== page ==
In Chapter 2 of his book, Boonin looks at utilitarian theories of punishment and aims to show that they fail to justify punishment. He is continuing to provide excellent arguments that are dramatically improving my level of understanding of the current understanding, not only of the philosophy of punishment specifically, but moral theory in general.

Here, I am looking at some of the claims that Boonin makes regarding utilitarian arguments for punishment and his objections to them with an eye on what moral aversion theory adds to that debate.

Part III: Consequentialist Theories of Punishment.

Moral aversion theory has am immediate implication for the costs and benefits of punishment. It points to a new set of benefits – the establishment of a moral aversion and its good consequences.

Utilitarian defenders of punishment have traditionally looked at three major categories of consequences. There are the consequences to the person being punished - which are generally negative and provide a reason not to punish. These are matched up against specific deterrence (preventing the person being punished from committing future harms) and general deterrence (preventing people other than the agent from committing similar harms). Whereas the benefits of specific and general deterrence are greater than the costs of specific harm, punishment is considered justified.

Boonin provides a number of arguments against this formula. In many cases of punishment, the person punished is able to commit future harms - on other prisoners at least. More importantly, he argues how this formula also sometimes justifies punishing the innocent. A particularly objectionable form of punishing the innocent is punishing the children of those who are guilty since it may provide a stronger deterrence than punishing the guilty person themselves.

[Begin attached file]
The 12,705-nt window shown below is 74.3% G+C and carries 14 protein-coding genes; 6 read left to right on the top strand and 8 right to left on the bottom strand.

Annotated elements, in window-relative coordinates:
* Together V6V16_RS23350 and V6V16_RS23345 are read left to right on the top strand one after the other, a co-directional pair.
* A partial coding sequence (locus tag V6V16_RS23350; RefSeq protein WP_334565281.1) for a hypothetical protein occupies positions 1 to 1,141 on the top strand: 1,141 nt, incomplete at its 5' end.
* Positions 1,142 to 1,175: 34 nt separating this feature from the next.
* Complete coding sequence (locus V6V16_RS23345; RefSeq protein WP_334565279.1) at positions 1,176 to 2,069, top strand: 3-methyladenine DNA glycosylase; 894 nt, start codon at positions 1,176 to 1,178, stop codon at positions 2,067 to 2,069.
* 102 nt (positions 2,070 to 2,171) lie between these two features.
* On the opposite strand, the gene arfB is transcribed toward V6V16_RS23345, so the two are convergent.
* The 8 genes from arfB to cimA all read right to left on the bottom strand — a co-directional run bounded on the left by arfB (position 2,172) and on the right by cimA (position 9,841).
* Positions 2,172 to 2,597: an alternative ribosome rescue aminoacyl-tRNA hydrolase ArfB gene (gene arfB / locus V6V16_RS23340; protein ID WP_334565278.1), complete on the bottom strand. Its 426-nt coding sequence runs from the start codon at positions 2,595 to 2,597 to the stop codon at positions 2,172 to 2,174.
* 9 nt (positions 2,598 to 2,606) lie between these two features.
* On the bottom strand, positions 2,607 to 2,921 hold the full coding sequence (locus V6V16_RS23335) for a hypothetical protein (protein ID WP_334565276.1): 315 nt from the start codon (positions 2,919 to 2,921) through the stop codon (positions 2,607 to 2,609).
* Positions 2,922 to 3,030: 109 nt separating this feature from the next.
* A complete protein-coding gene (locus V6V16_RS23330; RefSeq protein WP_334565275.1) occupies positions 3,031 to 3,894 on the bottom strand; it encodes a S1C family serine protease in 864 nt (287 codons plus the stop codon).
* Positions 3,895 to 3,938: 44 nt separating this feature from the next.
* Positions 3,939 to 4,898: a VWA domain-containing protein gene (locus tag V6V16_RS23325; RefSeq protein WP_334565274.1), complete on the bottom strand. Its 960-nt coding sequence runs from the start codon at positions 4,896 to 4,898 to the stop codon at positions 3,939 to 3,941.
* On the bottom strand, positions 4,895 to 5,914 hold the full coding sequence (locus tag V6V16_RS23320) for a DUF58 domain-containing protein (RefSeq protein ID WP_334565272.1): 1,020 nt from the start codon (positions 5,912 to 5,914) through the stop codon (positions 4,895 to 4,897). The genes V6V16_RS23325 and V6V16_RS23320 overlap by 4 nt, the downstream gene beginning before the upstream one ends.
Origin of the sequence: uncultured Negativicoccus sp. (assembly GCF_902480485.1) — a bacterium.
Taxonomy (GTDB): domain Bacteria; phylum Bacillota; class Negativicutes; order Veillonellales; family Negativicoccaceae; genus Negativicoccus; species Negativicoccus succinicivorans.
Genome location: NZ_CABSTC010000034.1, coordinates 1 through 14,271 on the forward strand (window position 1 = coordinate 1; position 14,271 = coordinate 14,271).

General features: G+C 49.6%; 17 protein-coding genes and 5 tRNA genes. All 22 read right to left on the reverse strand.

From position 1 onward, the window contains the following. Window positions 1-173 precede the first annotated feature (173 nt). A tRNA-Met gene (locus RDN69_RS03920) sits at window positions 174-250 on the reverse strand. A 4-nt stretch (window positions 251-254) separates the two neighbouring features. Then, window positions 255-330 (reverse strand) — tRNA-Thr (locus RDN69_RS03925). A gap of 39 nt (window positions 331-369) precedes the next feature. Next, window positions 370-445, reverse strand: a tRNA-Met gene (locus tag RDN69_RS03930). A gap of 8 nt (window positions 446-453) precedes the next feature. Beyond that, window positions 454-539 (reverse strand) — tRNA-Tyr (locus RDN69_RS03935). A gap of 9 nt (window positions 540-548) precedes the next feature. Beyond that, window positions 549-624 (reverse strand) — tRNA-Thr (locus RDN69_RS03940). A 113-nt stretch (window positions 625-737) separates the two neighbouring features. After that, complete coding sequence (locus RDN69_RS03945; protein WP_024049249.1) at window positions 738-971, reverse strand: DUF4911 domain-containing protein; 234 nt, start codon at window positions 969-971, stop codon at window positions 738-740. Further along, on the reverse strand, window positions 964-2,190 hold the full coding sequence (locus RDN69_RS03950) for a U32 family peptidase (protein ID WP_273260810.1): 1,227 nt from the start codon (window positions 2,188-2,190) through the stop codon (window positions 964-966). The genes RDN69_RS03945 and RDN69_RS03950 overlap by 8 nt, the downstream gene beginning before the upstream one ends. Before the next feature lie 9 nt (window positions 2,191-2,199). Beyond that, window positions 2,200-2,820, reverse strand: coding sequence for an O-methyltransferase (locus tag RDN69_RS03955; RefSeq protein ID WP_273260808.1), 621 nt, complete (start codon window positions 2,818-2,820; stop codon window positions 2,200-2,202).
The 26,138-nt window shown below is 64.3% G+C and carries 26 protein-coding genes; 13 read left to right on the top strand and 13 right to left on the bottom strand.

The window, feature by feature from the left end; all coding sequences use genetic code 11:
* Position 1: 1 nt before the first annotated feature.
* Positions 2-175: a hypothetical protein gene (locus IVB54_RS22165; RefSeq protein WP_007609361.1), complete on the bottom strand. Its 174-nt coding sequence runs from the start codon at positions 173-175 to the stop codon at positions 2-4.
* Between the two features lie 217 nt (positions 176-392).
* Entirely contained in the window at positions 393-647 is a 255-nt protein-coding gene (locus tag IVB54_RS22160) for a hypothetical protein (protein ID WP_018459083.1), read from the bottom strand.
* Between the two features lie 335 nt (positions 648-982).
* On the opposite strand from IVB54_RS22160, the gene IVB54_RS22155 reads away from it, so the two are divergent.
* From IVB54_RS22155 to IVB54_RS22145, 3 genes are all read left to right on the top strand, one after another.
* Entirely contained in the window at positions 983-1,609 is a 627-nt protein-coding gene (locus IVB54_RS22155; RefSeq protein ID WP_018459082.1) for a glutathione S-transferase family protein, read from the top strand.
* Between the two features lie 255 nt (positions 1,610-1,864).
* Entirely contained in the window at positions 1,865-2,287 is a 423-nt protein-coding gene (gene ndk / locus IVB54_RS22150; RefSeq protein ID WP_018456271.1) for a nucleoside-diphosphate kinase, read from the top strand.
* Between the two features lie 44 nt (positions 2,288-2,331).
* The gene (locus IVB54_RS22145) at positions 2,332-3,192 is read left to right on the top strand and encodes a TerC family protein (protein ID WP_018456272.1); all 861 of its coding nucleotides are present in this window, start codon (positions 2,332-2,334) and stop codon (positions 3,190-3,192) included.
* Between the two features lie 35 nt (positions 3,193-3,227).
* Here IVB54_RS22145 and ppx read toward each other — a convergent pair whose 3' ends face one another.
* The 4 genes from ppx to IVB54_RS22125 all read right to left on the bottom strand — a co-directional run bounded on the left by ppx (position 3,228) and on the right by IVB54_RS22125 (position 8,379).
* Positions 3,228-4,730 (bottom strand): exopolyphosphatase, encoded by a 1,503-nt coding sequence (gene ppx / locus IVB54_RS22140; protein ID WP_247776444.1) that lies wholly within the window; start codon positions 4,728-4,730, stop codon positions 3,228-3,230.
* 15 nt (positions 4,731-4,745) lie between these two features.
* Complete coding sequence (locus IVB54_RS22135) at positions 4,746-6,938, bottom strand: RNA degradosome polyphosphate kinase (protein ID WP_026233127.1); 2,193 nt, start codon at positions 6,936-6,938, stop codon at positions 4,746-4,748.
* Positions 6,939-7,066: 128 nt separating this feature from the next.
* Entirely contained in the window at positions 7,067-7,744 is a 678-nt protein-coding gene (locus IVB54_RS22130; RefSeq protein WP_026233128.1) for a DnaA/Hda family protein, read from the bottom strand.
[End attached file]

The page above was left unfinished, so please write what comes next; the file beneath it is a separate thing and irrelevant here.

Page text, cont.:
Moral aversion theory offers another benefit to punishment. This benefit functions much like general deterrence, but is different in some significant ways.

On standard deterrence theory, let us assume that an act is punished by a fine of $1000. Let us assume that the agent holds that his chances of being caught are 5%. This means that the deterrence value of this law is $50 (or 5% of $1000). If he can gain something worth $60, then the fine provides inadequate deterrence and the agent would – and perhaps even rationally should – perform the illegal action.
Assume now that an agent acquires a moral aversion such that, “I wouldn’t do that even if you paid me $1000.” Let us keep the assumption that the agent believes that she has a 5% chance of getting caught. This further fact is irrelevant. The agent who is so averse to performing an act that she would not do so for $1000 is not going to care whether or not she gets caught.

In fact, in cases where the chance of getting caught drops to zero, we lose the deterrence value of punishment entirely. The only thing we have to keep the agent honest are her moral aversions – the fact that she has acquired such a dislike for performing acts of that type that she will not perform an act of that type even if secrecy can be guaranteed.

When we add the value of moral aversions to the value of specific and general deterrence, we have even stronger reasons to engage in punishment.